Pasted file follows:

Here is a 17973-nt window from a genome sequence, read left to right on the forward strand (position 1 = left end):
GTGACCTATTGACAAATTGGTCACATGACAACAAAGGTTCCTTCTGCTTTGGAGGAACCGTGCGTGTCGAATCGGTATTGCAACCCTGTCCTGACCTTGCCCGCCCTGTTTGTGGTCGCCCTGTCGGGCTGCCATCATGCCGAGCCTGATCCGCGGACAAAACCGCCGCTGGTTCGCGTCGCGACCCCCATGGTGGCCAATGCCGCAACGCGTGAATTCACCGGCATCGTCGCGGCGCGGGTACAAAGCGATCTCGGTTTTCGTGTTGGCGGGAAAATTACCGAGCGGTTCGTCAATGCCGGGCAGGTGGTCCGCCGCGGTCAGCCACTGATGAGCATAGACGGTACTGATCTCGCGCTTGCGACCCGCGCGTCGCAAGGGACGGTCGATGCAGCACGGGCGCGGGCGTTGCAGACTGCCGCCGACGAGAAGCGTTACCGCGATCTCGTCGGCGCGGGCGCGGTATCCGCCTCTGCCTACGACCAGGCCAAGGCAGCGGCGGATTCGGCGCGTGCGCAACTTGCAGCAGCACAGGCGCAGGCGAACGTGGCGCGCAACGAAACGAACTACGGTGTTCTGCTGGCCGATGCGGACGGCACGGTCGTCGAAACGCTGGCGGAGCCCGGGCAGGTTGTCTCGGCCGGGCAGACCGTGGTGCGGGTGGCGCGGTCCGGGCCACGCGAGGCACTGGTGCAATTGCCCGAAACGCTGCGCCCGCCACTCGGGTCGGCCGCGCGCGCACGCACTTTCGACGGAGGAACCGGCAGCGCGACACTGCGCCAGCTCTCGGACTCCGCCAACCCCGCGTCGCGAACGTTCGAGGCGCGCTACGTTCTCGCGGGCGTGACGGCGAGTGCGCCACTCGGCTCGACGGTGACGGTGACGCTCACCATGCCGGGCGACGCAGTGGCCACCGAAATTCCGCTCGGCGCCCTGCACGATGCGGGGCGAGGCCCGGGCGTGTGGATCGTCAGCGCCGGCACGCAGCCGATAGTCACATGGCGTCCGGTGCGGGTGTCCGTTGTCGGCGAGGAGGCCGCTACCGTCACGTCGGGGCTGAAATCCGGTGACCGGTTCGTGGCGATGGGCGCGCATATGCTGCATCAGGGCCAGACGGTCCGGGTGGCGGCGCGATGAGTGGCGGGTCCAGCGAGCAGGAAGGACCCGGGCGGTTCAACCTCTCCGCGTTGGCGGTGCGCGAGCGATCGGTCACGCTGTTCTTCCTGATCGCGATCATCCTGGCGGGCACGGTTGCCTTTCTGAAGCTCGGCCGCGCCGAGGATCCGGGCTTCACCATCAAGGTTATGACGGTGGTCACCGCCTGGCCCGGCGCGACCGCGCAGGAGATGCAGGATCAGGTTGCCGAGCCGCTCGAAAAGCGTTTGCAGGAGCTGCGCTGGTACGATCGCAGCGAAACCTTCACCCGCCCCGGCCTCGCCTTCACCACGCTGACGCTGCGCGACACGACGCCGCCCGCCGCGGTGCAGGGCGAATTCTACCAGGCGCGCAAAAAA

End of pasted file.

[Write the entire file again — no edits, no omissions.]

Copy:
Here is a 17973-nt window from a genome sequence, read left to right on the forward strand (position 1 = left end):
GTGACCTATTGACAAATTGGTCACATGACAACAAAGGTTCCTTCTGCTTTGGAGGAACCGTGCGTGTCGAATCGGTATTGCAACCCTGTCCTGACCTTGCCCGCCCTGTTTGTGGTCGCCCTGTCGGGCTGCCATCATGCCGAGCCTGATCCGCGGACAAAACCGCCGCTGGTTCGCGTCGCGACCCCCATGGTGGCCAATGCCGCAACGCGTGAATTCACCGGCATCGTCGCGGCGCGGGTACAAAGCGATCTCGGTTTTCGTGTTGGCGGGAAAATTACCGAGCGGTTCGTCAATGCCGGGCAGGTGGTCCGCCGCGGTCAGCCACTGATGAGCATAGACGGTACTGATCTCGCGCTTGCGACCCGCGCGTCGCAAGGGACGGTCGATGCAGCACGGGCGCGGGCGTTGCAGACTGCCGCCGACGAGAAGCGTTACCGCGATCTCGTCGGCGCGGGCGCGGTATCCGCCTCTGCCTACGACCAGGCCAAGGCAGCGGCGGATTCGGCGCGTGCGCAACTTGCAGCAGCACAGGCGCAGGCGAACGTGGCGCGCAACGAAACGAACTACGGTGTTCTGCTGGCCGATGCGGACGGCACGGTCGTCGAAACGCTGGCGGAGCCCGGGCAGGTTGTCTCGGCCGGGCAGACCGTGGTGCGGGTGGCGCGGTCCGGGCCACGCGAGGCACTGGTGCAATTGCCCGAAACGCTGCGCCCGCCACTCGGGTCGGCCGCGCGCGCACGCACTTTCGACGGAGGAACCGGCAGCGCGACACTGCGCCAGCTCTCGGACTCCGCCAACCCCGCGTCGCGAACGTTCGAGGCGCGCTACGTTCTCGCGGGCGTGACGGCGAGTGCGCCACTCGGCTCGACGGTGACGGTGACGCTCACCATGCCGGGCGACGCAGTGGCCACCGAAATTCCGCTCGGCGCCCTGCACGATGCGGGGCGAGGCCCGGGCGTGTGGATCGTCAGCGCCGGCACGCAGCCGATAGTCACATGGCGTCCGGTGCGGGTGTCCGTTGTCGGCGAGGAGGCCGCTACCGTCACGTCGGGGCTGAAATCCGGTGACCGGTTCGTGGCGATGGGCGCGCATATGCTGCATCAGGGCCAGACGGTCCGGGTGGCGGCGCGATGAGTGGCGGGTCCAGCGAGCAGGAAGGACCCGGGCGGTTCAACCTCTCCGCGTTGGCGGTGCGCGAGCGATCGGTCACGCTGTTCTTCCTGATCGCGATCATCCTGGCGGGCACGGTTGCCTTTCTGAAGCTCGGCCGCGCCGAGGATCCGGGCTTCACCATCAAGGTTATGACGGTGGTCACCGCCTGGCCCGGCGCGACCGCGCAGGAGATGCAGGATCAGGTTGCCGAGCCGCTCGAAAAGCGTTTGCAGGAGCTGCGCTGGTACGATCGCAGCGAAACCTTCACCCGCCCCGGCCTCGCCTTCACCACGCTGACGCTGCGCGACACGACGCCGCCCGCCGCGGTGCAGGGCGAATTCTACCAGGCGCGCAAAAAA